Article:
Mechanisms for store-wait-free multiprocessors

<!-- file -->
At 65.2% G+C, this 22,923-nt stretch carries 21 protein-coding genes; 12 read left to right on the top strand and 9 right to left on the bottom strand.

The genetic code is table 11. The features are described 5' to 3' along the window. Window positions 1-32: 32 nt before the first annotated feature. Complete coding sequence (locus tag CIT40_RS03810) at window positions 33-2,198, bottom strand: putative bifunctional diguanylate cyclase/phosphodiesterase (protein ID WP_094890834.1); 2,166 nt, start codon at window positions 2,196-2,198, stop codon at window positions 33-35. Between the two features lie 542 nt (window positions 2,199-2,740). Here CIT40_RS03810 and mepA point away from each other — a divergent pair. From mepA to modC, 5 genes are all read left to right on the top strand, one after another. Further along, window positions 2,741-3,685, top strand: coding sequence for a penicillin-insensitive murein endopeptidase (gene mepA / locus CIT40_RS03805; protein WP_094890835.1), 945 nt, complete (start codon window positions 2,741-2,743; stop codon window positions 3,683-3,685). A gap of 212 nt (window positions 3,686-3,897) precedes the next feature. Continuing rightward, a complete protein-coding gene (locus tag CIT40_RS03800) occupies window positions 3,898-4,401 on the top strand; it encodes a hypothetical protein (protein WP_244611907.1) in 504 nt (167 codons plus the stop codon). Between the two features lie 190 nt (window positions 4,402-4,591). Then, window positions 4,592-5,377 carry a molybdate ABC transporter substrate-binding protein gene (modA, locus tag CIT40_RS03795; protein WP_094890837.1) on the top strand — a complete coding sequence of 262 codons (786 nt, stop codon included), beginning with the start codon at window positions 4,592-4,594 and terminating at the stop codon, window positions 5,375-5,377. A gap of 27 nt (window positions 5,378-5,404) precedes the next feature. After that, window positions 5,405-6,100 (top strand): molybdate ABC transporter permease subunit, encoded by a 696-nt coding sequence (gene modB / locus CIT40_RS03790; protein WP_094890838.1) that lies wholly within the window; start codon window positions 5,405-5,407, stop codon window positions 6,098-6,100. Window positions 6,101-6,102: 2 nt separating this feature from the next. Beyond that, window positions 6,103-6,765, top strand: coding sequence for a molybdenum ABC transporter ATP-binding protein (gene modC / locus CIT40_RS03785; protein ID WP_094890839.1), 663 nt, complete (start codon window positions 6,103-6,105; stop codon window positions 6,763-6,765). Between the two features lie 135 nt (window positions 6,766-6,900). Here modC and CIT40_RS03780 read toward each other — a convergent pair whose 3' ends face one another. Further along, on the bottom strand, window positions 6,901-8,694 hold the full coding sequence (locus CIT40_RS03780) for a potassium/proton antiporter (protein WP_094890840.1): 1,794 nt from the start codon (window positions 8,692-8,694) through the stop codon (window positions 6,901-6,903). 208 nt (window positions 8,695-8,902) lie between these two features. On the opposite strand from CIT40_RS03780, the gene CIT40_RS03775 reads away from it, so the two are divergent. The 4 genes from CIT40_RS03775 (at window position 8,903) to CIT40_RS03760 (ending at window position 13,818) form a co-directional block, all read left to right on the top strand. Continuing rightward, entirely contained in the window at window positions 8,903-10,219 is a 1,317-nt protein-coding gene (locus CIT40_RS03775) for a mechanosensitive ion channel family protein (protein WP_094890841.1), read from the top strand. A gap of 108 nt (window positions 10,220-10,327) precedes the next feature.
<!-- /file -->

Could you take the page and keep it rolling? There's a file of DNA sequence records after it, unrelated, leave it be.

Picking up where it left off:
Store misses cause significant delays in shared-memory multiprocessors because of limited store buffering and ordering constraints required for proper synchronization. Today, programmers must choose from a spectrum of memory consistency models that reduce store stalls at the cost of increased programming complexity. Prior research suggests that the performance gap among consistency models can be closed through speculation--enforcing order only when dynamically necessary. Unfortunately, past designs either provide insufficient buffering, replace all stores with read-modify-write operations, and/or recover from ordering violations via impractical fine-grained rollback mechanisms. We propose two mechanisms that, together, enable store-wait-free implementations of any memory consistency model. To eliminate buffer-capacity-related stalls, we propose the scalable store buffer, which places private/speculative values directly into the L1 cache, thereby eliminating the non-scalable associative search of conventional store buffers. To eliminate ordering-related stalls, we propose atomic sequence ordering, which enforces ordering constraints over coarse-grain access sequences while relaxing order among individual accesses. Using cycle-accurate full-system simulation of scientific and commercial applications, we demonstrate that these mechanisms allow the simplified programming of strict ordering while outperforming conventional implementations on average by 32% (sequential consistency), 22% (SPARC total store order) and 9% (SPARC relaxed memory order).